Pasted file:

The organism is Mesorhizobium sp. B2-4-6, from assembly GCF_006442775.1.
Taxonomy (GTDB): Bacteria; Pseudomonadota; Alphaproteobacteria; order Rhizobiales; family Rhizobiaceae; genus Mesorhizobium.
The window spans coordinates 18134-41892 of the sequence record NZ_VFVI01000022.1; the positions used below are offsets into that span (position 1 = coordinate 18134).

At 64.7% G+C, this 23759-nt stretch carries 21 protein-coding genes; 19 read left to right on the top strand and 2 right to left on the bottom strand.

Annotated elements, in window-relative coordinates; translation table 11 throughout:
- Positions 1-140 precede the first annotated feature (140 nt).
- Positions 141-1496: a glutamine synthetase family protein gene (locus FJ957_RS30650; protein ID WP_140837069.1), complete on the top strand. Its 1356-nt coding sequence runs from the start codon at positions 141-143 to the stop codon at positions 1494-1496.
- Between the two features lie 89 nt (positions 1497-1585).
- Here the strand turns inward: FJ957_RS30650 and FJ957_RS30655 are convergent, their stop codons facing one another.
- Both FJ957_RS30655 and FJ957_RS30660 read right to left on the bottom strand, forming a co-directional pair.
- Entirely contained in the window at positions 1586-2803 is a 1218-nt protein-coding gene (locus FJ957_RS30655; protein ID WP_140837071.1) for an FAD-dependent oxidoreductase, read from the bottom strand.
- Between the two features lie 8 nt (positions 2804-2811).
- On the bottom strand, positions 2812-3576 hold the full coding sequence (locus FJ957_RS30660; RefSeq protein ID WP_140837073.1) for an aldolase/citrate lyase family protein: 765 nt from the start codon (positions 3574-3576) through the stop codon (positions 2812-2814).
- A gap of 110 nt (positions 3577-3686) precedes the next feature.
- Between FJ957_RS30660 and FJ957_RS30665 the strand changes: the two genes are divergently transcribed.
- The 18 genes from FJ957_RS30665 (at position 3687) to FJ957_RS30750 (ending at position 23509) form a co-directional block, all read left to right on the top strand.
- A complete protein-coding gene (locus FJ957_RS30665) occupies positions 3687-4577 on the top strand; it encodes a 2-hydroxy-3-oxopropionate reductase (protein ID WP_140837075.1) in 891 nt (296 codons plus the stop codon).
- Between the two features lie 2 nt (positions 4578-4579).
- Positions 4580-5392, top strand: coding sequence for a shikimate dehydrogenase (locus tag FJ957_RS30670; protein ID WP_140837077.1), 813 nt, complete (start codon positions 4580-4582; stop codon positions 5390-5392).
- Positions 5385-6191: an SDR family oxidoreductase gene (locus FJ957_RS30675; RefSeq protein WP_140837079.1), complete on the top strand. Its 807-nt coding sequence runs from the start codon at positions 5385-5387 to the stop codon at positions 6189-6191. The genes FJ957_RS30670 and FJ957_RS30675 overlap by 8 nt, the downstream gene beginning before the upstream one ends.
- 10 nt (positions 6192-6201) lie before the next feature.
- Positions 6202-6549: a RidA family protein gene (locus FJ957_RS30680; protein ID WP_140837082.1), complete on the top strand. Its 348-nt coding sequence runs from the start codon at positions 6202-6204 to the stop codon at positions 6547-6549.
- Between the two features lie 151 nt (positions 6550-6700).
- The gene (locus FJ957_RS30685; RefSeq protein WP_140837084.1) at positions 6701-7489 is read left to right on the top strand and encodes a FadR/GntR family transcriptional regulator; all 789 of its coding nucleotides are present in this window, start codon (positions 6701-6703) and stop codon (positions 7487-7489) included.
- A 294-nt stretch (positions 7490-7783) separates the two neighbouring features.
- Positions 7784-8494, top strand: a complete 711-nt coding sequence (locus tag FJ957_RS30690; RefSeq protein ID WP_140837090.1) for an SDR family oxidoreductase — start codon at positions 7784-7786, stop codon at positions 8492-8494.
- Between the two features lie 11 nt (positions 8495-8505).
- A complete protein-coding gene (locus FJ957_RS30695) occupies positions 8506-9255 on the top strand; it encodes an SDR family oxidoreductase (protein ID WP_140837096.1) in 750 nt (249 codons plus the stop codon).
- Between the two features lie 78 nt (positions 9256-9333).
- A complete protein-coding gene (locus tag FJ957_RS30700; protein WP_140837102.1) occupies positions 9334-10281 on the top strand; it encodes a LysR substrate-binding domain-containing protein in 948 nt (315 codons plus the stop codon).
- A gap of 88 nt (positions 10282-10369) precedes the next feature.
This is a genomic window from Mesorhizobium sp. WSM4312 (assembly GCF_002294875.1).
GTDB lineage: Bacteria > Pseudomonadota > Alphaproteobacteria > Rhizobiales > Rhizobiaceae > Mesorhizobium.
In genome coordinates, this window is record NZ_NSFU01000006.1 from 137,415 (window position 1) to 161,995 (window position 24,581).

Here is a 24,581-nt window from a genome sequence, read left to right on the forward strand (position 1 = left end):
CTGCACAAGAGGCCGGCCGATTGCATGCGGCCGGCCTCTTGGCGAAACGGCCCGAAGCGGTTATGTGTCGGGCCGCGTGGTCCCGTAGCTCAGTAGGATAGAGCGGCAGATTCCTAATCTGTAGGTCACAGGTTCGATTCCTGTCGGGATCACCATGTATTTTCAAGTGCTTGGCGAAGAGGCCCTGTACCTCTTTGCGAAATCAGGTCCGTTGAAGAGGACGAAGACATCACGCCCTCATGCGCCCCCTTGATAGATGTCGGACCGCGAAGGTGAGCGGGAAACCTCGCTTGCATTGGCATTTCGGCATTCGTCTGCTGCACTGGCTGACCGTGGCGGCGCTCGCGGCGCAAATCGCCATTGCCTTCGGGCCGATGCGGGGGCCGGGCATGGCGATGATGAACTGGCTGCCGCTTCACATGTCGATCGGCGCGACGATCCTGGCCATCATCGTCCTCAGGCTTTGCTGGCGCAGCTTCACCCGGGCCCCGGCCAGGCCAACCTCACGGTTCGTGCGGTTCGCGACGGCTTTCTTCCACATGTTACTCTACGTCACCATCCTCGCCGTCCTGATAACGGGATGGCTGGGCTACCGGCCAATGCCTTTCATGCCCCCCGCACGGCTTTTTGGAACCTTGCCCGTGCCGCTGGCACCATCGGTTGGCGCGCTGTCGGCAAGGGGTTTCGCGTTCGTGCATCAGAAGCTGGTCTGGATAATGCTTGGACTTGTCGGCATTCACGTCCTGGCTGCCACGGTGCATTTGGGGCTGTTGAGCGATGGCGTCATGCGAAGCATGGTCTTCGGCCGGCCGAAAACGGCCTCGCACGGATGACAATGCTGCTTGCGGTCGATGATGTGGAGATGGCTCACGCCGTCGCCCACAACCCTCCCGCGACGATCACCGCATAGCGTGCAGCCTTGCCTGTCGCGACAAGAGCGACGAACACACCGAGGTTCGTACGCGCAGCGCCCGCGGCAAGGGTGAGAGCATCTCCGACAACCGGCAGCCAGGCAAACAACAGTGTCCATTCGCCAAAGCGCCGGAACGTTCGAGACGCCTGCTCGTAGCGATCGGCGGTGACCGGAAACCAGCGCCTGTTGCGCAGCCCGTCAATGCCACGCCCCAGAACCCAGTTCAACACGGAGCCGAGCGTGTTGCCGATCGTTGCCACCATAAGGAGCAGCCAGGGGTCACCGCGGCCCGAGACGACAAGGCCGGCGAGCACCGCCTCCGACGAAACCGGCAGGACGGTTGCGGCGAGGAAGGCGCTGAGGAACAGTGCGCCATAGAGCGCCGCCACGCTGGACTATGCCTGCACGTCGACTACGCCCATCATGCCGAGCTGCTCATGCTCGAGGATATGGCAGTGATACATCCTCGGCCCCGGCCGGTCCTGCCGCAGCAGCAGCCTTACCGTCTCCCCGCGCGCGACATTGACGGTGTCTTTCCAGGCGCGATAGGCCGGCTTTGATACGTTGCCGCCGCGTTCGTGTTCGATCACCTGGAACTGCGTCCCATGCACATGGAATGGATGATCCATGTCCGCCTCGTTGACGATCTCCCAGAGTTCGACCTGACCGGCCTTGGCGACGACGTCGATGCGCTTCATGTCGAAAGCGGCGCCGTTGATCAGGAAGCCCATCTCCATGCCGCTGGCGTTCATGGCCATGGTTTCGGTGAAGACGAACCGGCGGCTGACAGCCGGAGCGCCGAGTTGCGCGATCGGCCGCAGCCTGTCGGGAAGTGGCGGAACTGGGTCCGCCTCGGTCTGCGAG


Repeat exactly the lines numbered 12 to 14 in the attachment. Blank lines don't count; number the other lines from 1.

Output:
- Between the two features lie 8 nt (positions 2804-2811).
- On the bottom strand, positions 2812-3576 hold the full coding sequence (locus FJ957_RS30660; RefSeq protein ID WP_140837073.1) for an aldolase/citrate lyase family protein: 765 nt from the start codon (positions 3574-3576) through the stop codon (positions 2812-2814).
- A gap of 110 nt (positions 3577-3686) precedes the next feature.